Democrats said Menendezs reluctance might have come from the fact that his performance was destined to be considered lackluster after Schumers successful four-year run as chairman. First, Schumer delivered the majority to Democrats in 2006, and then in 2008 he served up the largest Senate majority of any party since the 1970s.
But Menendez is battling against a deep economic slump and a serious anti-incumbent mood this cycle. Political pundits have predicted an overall Democratic loss of as many as eight seats possibly including Reids.
Though some Democrats particularly in the White House have blamed Menendez for the January special election loss of the late Sen. Edward Kennedys (D-Mass.) seat to now-Sen. Scott Brown (R), the chairmans defenders say he has made the most of a lot of bad situations.
Hes done an exceptional job in a very tough year, Durbin said. This isnt easy. I mean, its a challenging year historically we knew it. Its a challenging year financially, coming off a presidential race, and hes had a real challenge but hes done a terrific job.
In fact, the DSCC has raised about $2.5 million more and has more cash on hand than the National Republican Senatorial Committee so far this cycle.
And even though Menendez will likely not be blamed for some predictable defeats this fall, Members do hope his work this cycle will help mitigate those losses.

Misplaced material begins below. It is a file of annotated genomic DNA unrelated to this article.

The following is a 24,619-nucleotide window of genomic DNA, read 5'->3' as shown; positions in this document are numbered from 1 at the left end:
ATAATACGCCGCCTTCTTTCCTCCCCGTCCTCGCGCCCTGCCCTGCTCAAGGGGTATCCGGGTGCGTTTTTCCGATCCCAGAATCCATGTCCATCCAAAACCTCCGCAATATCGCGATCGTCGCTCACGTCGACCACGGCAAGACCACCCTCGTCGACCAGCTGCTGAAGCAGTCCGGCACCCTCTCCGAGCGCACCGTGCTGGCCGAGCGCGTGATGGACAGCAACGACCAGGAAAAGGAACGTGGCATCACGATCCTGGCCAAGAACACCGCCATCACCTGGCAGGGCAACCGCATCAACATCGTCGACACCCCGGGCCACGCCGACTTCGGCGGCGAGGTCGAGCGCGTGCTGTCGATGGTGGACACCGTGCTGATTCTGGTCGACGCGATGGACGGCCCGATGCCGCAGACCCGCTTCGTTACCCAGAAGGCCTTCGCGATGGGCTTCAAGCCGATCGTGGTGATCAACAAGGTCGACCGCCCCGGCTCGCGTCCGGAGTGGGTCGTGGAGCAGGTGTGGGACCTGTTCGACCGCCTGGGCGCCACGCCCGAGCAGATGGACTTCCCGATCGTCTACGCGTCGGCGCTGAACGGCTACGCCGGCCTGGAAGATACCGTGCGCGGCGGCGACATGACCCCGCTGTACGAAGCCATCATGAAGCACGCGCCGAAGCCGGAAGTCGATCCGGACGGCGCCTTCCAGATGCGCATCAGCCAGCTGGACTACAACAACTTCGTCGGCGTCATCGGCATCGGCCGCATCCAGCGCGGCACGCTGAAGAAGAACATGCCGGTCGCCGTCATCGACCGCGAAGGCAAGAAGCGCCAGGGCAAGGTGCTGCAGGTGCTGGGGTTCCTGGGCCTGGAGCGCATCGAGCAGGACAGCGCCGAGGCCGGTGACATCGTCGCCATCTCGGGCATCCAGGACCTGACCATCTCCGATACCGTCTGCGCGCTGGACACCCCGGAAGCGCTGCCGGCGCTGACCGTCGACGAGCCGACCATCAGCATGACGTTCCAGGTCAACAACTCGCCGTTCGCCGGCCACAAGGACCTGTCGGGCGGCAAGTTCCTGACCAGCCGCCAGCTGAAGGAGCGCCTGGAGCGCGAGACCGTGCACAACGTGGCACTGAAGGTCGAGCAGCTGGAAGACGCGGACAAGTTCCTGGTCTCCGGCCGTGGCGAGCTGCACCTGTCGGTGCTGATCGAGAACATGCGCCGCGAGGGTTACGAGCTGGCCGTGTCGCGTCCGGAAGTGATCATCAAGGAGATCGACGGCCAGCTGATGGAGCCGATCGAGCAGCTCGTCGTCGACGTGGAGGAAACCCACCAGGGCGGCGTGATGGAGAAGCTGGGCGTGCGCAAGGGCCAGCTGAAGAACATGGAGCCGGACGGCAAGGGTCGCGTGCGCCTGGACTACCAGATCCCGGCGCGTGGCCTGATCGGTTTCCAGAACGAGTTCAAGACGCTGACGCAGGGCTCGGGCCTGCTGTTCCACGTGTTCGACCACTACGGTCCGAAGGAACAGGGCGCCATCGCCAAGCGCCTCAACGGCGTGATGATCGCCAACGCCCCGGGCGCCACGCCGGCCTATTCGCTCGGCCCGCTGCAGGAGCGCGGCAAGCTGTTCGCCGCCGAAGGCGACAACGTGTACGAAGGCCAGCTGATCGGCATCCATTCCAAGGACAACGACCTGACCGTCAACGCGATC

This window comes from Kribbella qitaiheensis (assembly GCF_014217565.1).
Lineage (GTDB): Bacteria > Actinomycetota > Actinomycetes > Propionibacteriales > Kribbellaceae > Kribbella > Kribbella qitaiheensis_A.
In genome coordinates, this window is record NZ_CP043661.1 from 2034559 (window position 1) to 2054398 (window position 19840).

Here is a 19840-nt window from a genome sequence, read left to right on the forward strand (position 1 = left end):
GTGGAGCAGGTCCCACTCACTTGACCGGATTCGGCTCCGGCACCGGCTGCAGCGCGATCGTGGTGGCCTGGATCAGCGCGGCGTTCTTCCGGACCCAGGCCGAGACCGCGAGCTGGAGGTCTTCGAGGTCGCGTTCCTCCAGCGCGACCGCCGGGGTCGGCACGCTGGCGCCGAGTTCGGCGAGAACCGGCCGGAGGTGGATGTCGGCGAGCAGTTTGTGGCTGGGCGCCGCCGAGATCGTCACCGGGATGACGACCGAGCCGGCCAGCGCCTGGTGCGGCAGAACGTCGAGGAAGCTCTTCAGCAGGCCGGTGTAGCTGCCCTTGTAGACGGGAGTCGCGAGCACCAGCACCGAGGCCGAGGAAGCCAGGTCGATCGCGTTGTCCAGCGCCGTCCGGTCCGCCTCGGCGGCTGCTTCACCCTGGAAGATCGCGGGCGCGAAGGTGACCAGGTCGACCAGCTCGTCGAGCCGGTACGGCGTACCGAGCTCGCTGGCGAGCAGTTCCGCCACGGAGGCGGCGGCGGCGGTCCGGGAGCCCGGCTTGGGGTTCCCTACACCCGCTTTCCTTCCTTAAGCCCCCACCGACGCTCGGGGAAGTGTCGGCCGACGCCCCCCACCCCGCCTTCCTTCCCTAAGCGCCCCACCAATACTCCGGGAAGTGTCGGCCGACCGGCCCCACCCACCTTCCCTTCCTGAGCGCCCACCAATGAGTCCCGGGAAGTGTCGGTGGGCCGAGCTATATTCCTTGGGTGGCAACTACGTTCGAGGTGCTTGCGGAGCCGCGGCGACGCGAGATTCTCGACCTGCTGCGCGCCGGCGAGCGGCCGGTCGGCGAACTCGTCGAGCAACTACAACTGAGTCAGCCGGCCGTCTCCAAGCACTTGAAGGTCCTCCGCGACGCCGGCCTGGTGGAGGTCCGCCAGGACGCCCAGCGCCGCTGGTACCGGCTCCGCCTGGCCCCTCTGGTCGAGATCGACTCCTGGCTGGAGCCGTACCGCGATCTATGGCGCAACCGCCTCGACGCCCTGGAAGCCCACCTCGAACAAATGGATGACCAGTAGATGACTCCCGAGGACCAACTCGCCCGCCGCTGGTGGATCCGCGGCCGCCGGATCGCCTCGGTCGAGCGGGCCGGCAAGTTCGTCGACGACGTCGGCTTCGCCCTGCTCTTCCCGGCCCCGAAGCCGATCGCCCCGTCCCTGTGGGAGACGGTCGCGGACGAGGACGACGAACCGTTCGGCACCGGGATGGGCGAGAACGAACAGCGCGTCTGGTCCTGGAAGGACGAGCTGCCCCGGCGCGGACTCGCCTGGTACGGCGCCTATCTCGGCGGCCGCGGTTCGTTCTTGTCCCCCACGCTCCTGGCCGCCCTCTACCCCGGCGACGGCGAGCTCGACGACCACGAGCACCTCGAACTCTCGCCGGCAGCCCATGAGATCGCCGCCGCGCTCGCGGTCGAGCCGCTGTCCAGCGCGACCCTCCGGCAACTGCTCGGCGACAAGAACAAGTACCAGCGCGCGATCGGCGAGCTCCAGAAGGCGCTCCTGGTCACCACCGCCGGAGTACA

The Senate Democratic aide said party defeats could end up being a weight around his ankles if the party takes a serious beating this year.
Lautenberg, however, said Menendez would likely reap the benefits and get credit for taking a job no one else wanted.
The scores not in yet. But I guarantee you that if there is any measure of success, hes going to get full credit for it, and I dont think hes going to get the blame, he said.
Menendez may have little to worry about in that respect. Plenty of other current and previous Democratic leaders including now-Conference Secretary Patty Murray (Wash.) during her 2002 stint have had losing runs atop the DSCC.
Rep. Elijah Cummings, D-Md., right, hugs Harold Schaitberger, General President of the International Association of Fire Fighters, after the Congressman spoke at the IAFF's Legislative Conference General Session at the Hyatt Regency on Capitol Hill, March 9, 2015. The day featured addresses by members of Congress and Vice President Joe Biden.